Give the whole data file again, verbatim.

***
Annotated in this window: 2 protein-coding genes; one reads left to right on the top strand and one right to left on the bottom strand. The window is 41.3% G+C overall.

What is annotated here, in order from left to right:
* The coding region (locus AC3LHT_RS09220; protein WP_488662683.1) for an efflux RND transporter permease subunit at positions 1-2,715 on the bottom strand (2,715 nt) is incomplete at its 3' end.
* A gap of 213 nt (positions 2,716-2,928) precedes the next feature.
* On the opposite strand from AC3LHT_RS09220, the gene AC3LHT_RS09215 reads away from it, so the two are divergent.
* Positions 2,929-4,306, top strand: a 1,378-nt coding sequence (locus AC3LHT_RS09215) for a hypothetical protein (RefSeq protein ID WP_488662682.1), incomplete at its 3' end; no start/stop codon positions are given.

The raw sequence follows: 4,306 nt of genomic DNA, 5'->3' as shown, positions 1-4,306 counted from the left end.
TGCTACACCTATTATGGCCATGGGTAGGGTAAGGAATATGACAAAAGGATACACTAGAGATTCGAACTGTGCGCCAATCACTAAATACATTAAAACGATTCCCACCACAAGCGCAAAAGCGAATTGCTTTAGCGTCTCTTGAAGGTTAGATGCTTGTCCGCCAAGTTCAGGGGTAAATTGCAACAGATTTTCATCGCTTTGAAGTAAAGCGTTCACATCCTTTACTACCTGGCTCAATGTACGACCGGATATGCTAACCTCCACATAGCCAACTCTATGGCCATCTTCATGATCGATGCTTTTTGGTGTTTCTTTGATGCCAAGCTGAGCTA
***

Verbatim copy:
Annotated in this window: 2 protein-coding genes; one reads left to right on the top strand and one right to left on the bottom strand. The window is 41.3% G+C overall.

What is annotated here, in order from left to right:
* The coding region (locus AC3LHT_RS09220; protein WP_488662683.1) for an efflux RND transporter permease subunit at positions 1-2,715 on the bottom strand (2,715 nt) is incomplete at its 3' end.
* A gap of 213 nt (positions 2,716-2,928) precedes the next feature.
* On the opposite strand from AC3LHT_RS09220, the gene AC3LHT_RS09215 reads away from it, so the two are divergent.
* Positions 2,929-4,306, top strand: a 1,378-nt coding sequence (locus AC3LHT_RS09215) for a hypothetical protein (RefSeq protein ID WP_488662682.1), incomplete at its 3' end; no start/stop codon positions are given.

The raw sequence follows: 4,306 nt of genomic DNA, 5'->3' as shown, positions 1-4,306 counted from the left end.
TGCTACACCTATTATGGCCATGGGTAGGGTAAGGAATATGACAAAAGGATACACTAGAGATTCGAACTGTGCGCCAATCACTAAATACATTAAAACGATTCCCACCACAAGCGCAAAAGCGAATTGCTTTAGCGTCTCTTGAAGGTTAGATGCTTGTCCGCCAAGTTCAGGGGTAAATTGCAACAGATTTTCATCGCTTTGAAGTAAAGCGTTCACATCCTTTACTACCTGGCTCAATGTACGACCGGATATGCTAACCTCCACATAGCCAACTCTATGGCCATCTTCATGATCGATGCTTTTTGGTGTTTCTTTGATGCCAAGCTGAGCTA